Distributed system design patterns

December 27, 2017

How to organize multi-container application

Sidecar pattern

Let’s start with a single node. It’s a common practice to seperate concerns also on the container levels. One container could act as a static content server, and the other could perform computations. They both exist on the same node and both have access to the same resources - although you may allocate different CPU and memory consumption.

Another popular scenario is to have a seperate container that handles logs of the other container as both share the same disk volume. This pattern is called Sidecar pattern.

If you use Kubernetes, you probably have already created one pod with multiple containers:

apiVersion: v1
kind: Pod
name: two-containers

restartPolicy: Never

- name: shared-data
    emptyDir: {}


- name: nginx-container
    image: nginx
    - name: shared-data
    mountPath: /usr/share/nginx/html

- name: debian-container
    image: debian
    - name: shared-data
    mountPath: /pod-data
    command: ["/bin/sh"]
    args: ["-c", "echo Hello from the debian container > /pod-data/index.html"]

Adapter pattern

You probably heard of the Adapter pattern in programming, a similar solution exists in containers world. Let’s say you have many applications running, each on a different container operating on a different data format but you would like to export their data in one unified format. This could be easily done by a dedicated container that is accepting mulitple inputs and exposing them as a one output.

It’s very handy if you refactor your code, and you need to keep the old applications running but you also need them to deliver data in a new format.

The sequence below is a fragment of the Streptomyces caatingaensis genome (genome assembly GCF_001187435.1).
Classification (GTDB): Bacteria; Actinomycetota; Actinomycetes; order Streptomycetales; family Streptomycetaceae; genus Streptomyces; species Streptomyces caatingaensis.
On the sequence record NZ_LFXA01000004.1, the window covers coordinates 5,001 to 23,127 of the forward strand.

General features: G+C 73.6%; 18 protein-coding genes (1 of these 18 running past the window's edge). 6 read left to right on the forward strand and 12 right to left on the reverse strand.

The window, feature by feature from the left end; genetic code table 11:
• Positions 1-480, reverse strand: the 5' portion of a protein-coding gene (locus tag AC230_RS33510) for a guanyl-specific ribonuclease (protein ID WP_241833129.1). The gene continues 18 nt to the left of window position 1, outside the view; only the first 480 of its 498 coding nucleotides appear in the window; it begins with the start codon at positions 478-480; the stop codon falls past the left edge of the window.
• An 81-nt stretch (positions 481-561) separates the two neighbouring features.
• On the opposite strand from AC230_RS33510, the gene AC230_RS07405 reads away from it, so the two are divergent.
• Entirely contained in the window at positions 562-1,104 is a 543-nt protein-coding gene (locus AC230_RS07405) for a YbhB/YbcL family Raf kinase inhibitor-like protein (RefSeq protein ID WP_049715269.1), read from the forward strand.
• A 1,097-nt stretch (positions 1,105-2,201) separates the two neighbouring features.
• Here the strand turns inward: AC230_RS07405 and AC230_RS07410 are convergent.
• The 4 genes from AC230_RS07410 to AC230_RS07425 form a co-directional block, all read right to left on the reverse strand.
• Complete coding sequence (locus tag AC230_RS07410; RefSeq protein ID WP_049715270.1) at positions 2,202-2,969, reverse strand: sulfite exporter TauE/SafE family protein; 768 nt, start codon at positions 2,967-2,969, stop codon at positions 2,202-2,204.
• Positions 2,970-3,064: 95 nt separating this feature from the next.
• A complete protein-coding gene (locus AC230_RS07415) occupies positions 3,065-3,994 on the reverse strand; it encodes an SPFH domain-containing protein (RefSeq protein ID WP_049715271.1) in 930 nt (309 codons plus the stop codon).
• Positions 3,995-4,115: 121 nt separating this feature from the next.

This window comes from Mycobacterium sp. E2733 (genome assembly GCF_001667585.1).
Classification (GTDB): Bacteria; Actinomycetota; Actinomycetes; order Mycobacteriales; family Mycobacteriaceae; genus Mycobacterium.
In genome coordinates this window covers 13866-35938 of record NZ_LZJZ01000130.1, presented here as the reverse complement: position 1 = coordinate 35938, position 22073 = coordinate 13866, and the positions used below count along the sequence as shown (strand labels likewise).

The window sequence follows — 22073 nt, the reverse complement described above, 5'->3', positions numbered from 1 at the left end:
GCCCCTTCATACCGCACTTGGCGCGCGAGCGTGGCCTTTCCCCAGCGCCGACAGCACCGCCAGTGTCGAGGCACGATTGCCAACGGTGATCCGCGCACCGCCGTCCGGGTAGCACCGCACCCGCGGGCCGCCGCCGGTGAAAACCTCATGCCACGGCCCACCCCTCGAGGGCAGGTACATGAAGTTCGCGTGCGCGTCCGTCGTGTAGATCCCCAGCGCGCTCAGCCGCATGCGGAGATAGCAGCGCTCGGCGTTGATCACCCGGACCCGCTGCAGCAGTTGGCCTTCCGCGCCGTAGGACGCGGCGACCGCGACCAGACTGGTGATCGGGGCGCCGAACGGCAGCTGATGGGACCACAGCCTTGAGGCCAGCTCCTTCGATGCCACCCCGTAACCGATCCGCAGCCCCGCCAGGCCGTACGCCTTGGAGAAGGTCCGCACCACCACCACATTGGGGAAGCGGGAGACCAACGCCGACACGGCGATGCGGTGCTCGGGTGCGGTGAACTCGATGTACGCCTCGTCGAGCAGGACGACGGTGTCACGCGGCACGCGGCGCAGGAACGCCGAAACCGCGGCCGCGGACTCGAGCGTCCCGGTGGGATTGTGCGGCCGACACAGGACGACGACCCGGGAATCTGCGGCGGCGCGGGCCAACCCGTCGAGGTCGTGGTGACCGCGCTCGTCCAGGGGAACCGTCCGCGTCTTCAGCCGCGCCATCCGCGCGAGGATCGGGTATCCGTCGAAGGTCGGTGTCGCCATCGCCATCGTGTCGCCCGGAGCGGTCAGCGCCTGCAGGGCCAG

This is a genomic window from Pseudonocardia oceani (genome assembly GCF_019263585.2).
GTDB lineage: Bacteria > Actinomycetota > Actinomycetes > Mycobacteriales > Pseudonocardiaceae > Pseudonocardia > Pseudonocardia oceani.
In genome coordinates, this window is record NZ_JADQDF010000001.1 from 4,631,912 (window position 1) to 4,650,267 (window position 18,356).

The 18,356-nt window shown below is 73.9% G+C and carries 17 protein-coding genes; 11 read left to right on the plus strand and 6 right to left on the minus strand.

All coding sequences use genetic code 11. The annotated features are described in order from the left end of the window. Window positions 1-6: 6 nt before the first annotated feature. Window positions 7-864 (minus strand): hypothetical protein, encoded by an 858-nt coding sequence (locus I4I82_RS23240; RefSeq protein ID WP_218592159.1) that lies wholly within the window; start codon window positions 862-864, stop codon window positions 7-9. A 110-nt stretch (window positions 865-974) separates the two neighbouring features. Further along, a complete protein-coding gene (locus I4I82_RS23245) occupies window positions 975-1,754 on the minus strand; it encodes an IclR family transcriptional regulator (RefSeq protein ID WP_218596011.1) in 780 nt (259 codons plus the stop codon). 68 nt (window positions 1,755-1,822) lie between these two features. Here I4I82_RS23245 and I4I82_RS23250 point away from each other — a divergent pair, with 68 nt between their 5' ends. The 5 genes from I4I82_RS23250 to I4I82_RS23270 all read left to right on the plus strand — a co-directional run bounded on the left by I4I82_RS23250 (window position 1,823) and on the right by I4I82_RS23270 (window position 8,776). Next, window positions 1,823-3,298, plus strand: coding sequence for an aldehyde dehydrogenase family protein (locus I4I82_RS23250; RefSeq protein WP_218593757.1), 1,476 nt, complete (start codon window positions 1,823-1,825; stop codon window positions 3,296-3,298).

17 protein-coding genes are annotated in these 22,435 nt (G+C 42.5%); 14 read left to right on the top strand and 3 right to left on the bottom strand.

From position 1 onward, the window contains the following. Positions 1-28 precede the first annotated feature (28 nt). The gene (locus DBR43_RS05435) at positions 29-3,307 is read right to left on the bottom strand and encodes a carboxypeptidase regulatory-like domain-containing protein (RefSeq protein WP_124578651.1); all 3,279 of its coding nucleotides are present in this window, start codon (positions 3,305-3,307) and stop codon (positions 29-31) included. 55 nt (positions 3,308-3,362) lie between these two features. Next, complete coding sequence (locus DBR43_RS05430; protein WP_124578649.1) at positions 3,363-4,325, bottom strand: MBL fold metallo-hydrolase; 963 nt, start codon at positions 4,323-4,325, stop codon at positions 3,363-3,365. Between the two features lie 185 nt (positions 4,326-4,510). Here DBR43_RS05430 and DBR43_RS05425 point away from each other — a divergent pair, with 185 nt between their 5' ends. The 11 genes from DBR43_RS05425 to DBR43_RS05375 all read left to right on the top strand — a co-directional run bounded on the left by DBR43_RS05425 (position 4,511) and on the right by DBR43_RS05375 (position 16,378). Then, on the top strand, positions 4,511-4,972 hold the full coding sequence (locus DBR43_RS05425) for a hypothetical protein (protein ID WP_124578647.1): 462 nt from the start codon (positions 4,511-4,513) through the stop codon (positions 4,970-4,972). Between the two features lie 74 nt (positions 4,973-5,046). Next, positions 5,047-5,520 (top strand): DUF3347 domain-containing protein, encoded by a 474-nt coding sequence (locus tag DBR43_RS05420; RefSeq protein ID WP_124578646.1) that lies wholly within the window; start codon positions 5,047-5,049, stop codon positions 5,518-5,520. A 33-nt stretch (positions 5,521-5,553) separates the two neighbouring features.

Ambassador (proxy) pattern

Ambassador is like the Adapter container but working in the opposite direction. Sometimes you may need to simplify the communication of your containers with the outside world. An example of the outside world could be a multiple nodes of a database but your containers could talk to them via a proxy that represents a single point of communication. Your containers simply have to worry only about that single connection.

Multi-node application patterns

With a group of nodes it’s the same problem like with a group of people. Who’s going to lead? And the solutions are very similar to human world.

Leader election pattern

No big political campaigns, just a set of leader containers is required. Each of the leader containers is ready to take over lead and the result is presented as a one API that proxies access to the lead. Election happens between the leader containers. It is more complex that it sounds.

Scatter/gather pattern

It’s the fan out/fan in known in the data aggregation patterns. A single request is processed by the root node that fans out the request to different nodes to perform partial computations in parralel and collects the results (fans in) back into a single response. It’s very popular pattern in search engines.

Work queue pattern

RabbitMQ sounds familier? This concept basically distributes workload asynchronously to a set of distinct processes.

I recommend to have a get familiar with a concept of Jobs in Kubernetes here. You will find there a complete example.


[1] Kubernetes Docs

[2] Google research archives

[3] Leader election

[4] A picture of tramps from wikipedia